• Egebakken, Nødebo, Denmark, 2002-2004 – Tegnestuen Vandkunsten
  • Vrijburcht, Amsterdam, the Netherlands, 2005-2007 – CASA architecten
  • Zelterstrasse, Berlijn-Prenzlauerberg, Germany, 2008-2010 – Zanderroth Architekten
  • Elandshof, Amsterdam, the Netherlands, 2004-2012 – Bastiaan Jongerius architecten

The selection was largely determined by the question whether collective private commissioning also leads to new housing typologies. These could relate to the floor plans of the houses themselves, but also to the inclusion of communal facilities or unusual collective external and internal spaces. In order to realize the best-matched house for the future occupants, various strategies are apparently possible: 1) significant variation in types of houses, designed in advance; 2) a structure that makes it possible to elaborate each house individually; and 3) the development of types that can be adapted afterwards by the residents.

For the first variant, the Harmoniehof and the Vrijburcht, both in Amsterdam, are exemplary. The Harmoniehof came into being as a result of the opportunity provided to private individuals in the National Housing Act of 1902 to establish their own cooperatives. The initiative taken by a few senior civil servants to provide better houses for themselves and other kindred spirits turned out to be so successful in the 1910s and 1920s that it led to follow-up projects. The Harmoniehof represents a milestone in this development in housing architecture in the Netherlands. Some 100 years on, the established housing corporations are the ones that facilitate initiatives like this. The Vrijburcht in IJburg in Amsterdam is a good example of this.

Plans that allow the members of the collective each to realize their own interpretation of the individual dwelling (variant 2), differ more significantly from standard housing than those in the first category. Examples are Thalmatt 1 near Bern, where Atelier 5 elaborated on a number of principles from its famous design for the nearby Siedlung Halen to create an even more compact, extremely differentiated complex of terrace houses, and the residential complex Arturo Soria in Madrid, which is a fine demonstration of Habraken’s concept of support and infill. A remarkable Dutch example of this strategy are the 11 houses in the Egelwier in Leusden.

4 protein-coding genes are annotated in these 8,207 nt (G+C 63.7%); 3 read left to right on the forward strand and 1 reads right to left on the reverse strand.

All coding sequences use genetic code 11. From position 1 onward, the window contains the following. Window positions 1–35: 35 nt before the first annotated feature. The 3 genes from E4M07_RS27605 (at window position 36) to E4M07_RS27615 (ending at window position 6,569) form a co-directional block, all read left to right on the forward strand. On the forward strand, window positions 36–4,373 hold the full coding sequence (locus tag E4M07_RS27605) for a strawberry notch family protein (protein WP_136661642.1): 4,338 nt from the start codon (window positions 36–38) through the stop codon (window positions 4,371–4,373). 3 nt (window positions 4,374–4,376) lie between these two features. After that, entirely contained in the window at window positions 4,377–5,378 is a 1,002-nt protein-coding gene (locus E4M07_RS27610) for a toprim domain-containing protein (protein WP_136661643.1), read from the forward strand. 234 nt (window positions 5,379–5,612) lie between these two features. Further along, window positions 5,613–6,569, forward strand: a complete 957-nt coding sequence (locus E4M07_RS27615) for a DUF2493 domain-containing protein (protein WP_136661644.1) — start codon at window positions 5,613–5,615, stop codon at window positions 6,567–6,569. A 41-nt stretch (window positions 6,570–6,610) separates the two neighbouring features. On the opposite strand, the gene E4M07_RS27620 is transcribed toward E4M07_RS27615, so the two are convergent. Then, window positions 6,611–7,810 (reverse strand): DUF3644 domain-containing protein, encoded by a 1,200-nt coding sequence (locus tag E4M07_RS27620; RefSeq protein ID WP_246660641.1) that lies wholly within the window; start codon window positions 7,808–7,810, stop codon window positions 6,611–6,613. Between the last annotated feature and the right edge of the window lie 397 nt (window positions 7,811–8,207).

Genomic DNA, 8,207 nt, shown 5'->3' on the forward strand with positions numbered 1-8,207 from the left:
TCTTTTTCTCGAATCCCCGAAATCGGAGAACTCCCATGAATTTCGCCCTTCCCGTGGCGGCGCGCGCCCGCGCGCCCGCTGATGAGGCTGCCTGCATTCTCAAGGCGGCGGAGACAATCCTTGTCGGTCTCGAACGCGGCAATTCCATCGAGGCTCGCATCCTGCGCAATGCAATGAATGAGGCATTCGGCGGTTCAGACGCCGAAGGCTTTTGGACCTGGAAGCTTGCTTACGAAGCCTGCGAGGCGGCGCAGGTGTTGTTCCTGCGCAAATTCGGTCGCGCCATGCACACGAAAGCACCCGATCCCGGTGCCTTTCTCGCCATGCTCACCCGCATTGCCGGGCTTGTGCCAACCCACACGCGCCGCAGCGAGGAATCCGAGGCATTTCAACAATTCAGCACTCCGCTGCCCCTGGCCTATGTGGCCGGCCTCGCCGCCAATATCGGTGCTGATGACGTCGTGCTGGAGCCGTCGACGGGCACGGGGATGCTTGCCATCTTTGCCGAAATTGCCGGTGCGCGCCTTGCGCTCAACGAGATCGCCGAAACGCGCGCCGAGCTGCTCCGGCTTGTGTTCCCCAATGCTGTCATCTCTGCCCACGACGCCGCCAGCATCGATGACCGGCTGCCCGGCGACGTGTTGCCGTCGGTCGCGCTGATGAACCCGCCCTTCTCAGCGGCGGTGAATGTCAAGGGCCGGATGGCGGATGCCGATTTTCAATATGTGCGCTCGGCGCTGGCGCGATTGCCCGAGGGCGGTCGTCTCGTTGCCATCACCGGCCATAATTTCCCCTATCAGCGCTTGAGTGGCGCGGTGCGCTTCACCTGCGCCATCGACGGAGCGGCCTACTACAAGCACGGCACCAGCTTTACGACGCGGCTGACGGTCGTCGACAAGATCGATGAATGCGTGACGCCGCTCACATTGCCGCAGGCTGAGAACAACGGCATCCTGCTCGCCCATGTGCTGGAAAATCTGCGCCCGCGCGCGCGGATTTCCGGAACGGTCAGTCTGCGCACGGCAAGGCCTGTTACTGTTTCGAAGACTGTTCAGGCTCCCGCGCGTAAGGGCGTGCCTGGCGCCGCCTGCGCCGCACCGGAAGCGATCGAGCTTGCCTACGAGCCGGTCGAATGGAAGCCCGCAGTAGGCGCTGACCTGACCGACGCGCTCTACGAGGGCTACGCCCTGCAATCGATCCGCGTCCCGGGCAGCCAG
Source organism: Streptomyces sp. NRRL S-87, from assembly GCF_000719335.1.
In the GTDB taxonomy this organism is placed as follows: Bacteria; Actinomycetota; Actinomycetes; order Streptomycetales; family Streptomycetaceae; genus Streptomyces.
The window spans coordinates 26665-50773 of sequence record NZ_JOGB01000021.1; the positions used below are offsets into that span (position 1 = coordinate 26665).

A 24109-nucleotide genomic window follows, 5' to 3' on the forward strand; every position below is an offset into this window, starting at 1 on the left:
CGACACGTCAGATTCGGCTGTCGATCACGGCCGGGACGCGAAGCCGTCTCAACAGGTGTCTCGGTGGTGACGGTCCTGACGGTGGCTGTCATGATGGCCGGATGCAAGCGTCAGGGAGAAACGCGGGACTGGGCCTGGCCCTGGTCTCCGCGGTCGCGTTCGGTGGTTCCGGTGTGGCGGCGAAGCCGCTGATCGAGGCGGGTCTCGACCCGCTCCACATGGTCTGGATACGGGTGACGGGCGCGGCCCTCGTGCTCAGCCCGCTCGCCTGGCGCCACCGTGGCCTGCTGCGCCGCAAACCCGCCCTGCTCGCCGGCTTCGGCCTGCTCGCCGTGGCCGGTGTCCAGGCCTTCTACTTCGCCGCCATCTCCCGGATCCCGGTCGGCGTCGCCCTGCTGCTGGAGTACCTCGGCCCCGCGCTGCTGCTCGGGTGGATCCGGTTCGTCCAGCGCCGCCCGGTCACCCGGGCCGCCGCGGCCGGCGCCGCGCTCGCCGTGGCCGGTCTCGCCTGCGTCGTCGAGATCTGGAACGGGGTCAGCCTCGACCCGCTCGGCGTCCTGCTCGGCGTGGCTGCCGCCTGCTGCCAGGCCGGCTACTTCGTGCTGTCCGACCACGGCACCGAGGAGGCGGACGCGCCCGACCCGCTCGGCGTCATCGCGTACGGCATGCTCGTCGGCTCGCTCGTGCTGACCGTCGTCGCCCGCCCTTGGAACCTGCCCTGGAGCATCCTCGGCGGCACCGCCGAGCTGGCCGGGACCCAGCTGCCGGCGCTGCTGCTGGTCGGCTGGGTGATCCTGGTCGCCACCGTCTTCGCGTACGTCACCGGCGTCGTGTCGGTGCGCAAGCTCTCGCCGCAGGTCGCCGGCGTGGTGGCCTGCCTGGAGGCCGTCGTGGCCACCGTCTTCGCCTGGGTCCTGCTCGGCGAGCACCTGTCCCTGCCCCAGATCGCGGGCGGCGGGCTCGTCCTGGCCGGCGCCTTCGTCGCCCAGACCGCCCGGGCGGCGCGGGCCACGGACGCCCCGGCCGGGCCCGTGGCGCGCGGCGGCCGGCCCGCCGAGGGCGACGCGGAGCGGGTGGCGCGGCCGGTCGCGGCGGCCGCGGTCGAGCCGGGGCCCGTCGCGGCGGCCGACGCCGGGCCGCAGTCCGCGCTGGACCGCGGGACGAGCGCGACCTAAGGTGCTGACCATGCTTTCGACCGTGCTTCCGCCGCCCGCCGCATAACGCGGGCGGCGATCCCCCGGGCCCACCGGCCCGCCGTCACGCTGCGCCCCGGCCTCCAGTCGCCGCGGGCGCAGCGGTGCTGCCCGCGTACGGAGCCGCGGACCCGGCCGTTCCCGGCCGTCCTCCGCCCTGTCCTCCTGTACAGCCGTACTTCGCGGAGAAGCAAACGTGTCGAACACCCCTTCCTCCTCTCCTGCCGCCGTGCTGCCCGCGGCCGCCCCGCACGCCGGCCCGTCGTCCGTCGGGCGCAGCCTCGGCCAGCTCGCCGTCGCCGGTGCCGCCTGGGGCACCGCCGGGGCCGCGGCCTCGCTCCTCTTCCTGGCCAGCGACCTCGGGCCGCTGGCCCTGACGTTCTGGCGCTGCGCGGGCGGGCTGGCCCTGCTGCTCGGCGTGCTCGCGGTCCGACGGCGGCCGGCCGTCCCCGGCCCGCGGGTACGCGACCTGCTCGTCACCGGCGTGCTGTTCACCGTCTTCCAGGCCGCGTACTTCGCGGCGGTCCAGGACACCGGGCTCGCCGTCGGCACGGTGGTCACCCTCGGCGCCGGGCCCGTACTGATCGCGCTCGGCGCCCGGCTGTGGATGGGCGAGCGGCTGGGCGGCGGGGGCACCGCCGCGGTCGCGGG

An example of variant 3 is provided by Egebakken in Nødebo, where each house was made to measure during the design, but where adaptations and extensions could be realized at a later stage.

Miss Sargfabrik in Vienna, Zelterstrasse in Berlin and the Elandshof in Amsterdam provide housing types in centrally located urban areas, types that are hardly to be found at all or are lacking altogether. The two projects from North America are perhaps the most driven by ideals. WindSong in Canada places a great deal of collectivity in the housing block and the residential setting compared to the traditional and apparently unavoidable reality of the detached, individual house. In contrast, Pleasantville in the state of New York is based on the ideal of one’s own, detached house, and can be seen as a reaction to the forced communality of living in apartment buildings in the city.

In order to provide insight into the plans and make comparison possible, the projects have been redrawn in a uniform style. To begin with, the urban design of the project has been sketched in a wider context. The difference between living space, private exterior space, communal interior and exterior space and public space is portrayed in the usual DASH way. For each plan, all the building levels have been drawn in their entirety, with one or more cross sections, apart from the relatively large Harmoniehof; here, the most common house types are illustrated separately.

Axonometric projections show the three-dimensional composition of the project, with the position of the communal areas and facilities. Where relevant, the communal space has been drawn in a second projection as a connecting exterior or interior space.

The drawings of the Harmoniehof are based on the drawings in the municipal archives of the City of Amsterdam. The houses in Usonia Pleasantville are drawn as the realized situation, which deviates from the floor plans drawn by Wright himself and shown in virtually every publication. The other projects are based on the drawings by the architecture firms in question.